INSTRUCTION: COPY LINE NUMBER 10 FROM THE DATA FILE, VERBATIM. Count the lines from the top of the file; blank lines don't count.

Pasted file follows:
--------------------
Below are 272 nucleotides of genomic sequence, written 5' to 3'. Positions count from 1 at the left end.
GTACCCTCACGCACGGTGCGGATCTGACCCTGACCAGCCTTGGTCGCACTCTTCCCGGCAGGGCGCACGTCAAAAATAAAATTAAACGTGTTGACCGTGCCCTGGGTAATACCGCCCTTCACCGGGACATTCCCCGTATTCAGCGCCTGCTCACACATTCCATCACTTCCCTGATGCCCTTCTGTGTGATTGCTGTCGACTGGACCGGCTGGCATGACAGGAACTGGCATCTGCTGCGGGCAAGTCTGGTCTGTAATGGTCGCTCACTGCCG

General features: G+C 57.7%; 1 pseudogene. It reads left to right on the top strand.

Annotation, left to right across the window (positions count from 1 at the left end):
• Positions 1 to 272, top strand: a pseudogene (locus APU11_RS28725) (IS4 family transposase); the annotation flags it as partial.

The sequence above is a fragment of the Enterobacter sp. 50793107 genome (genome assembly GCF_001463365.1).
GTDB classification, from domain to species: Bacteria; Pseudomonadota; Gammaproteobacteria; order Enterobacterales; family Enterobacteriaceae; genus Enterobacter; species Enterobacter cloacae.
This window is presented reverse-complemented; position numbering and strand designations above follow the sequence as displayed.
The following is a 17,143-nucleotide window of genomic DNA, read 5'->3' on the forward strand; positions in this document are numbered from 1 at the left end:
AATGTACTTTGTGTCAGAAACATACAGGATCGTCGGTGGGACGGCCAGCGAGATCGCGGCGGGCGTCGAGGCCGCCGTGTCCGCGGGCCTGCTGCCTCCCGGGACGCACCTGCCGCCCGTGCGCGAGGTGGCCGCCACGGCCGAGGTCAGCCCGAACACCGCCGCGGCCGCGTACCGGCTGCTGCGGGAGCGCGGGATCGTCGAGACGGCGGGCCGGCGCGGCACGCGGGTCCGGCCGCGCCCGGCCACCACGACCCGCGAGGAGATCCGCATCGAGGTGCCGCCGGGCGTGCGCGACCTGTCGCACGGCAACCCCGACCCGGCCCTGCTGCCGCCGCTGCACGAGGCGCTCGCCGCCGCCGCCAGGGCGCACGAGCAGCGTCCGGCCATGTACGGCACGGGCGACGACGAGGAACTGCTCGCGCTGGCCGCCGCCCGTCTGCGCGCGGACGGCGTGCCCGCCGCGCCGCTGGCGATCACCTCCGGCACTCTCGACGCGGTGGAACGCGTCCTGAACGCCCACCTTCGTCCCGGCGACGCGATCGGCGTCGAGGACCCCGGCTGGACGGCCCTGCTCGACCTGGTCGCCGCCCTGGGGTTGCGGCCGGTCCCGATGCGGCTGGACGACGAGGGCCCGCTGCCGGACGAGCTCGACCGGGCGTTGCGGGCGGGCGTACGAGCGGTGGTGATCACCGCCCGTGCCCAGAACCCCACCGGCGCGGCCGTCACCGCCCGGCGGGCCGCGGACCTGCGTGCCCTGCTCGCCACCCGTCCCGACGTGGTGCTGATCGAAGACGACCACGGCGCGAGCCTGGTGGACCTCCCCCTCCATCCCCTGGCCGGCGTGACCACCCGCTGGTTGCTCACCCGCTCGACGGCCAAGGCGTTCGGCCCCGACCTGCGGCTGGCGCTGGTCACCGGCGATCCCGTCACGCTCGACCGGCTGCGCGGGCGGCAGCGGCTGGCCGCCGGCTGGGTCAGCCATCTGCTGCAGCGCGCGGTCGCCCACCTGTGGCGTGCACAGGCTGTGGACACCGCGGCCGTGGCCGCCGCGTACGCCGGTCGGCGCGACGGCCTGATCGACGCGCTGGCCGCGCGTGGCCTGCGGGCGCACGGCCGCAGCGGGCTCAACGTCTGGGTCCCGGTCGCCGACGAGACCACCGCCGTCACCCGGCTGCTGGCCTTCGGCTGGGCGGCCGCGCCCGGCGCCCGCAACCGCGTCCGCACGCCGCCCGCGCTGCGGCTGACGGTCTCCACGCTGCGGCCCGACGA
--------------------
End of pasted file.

AATGTACTTTGTGTCAGAAACATACAGGATCGTCGGTGGGACGGCCAGCGAGATCGCGGCGGGCGTCGAGGCCGCCGTGTCCGCGGGCCTGCTGCCTCCCGGGACGCACCTGCCGCCCGTGCGCGAGGTGGCCGCCACGGCCGAGGTCAGCCCGAACACCGCCGCGGCCGCGTACCGGCTGCTGCGGGAGCGCGGGATCGTCGAGACGGCGGGCCGGCGCGGCACGCGGGTCCGGCCGCGCCCGGCCACCACGACCCGCGAGGAGATCCGCATCGAGGTGCCGCCGGGCGTGCGCGACCTGTCGCACGGCAACCCCGACCCGGCCCTGCTGCCGCCGCTGCACGAGGCGCTCGCCGCCGCCGCCAGGGCGCACGAGCAGCGTCCGGCCATGTACGGCACGGGCGACGACGAGGAACTGCTCGCGCTGGCCGCCGCCCGTCTGCGCGCGGACGGCGTGCCCGCCGCGCCGCTGGCGATCACCTCCGGCACTCTCGACGCGGTGGAACGCGTCCTGAACGCCCACCTTCGTCCCGGCGACGCGATCGGCGTCGAGGACCCCGGCTGGACGGCCCTGCTCGACCTGGTCGCCGCCCTGGGGTTGCGGCCGGTCCCGATGCGGCTGGACGACGAGGGCCCGCTGCCGGACGAGCTCGACCGGGCGTTGCGGGCGGGCGTACGAGCGGTGGTGATCACCGCCCGTGCCCAGAACCCCACCGGCGCGGCCGTCACCGCCCGGCGGGCCGCGGACCTGCGTGCCCTGCTCGCCACCCGTCCCGACGTGGTGCTGATCGAAGACGACCACGGCGCGAGCCTGGTGGACCTCCCCCTCCATCCCCTGGCCGGCGTGACCACCCGCTGGTTGCTCACCCGCTCGACGGCCAAGGCGTTCGGCCCCGACCTGCGGCTGGCGCTGGTCACCGGCGATCCCGTCACGCTCGACCGGCTGCGCGGGCGGCAGCGGCTGGCCGCCGGCTGGGTCAGCCATCTGCTGCAGCGCGCGGTCGCCCACCTGTGGCGTGCACAGGCTGTGGACACCGCGGCCGTGGCCGCCGCGTACGCCGGTCGGCGCGACGGCCTGATCGACGCGCTGGCCGCGCGTGGCCTGCGGGCGCACGGCCGCAGCGGGCTCAACGTCTGGGTCCCGGTCGCCGACGAGACCACCGCCGTCACCCGGCTGCTGGCCTTCGGCTGGGCGGCCGCGCCCGGCGCCCGCAACCGCGTCCGCACGCCGCCCGCGCTGCGGCTGACGGTCTCCACGCTGCGGCCCGACGA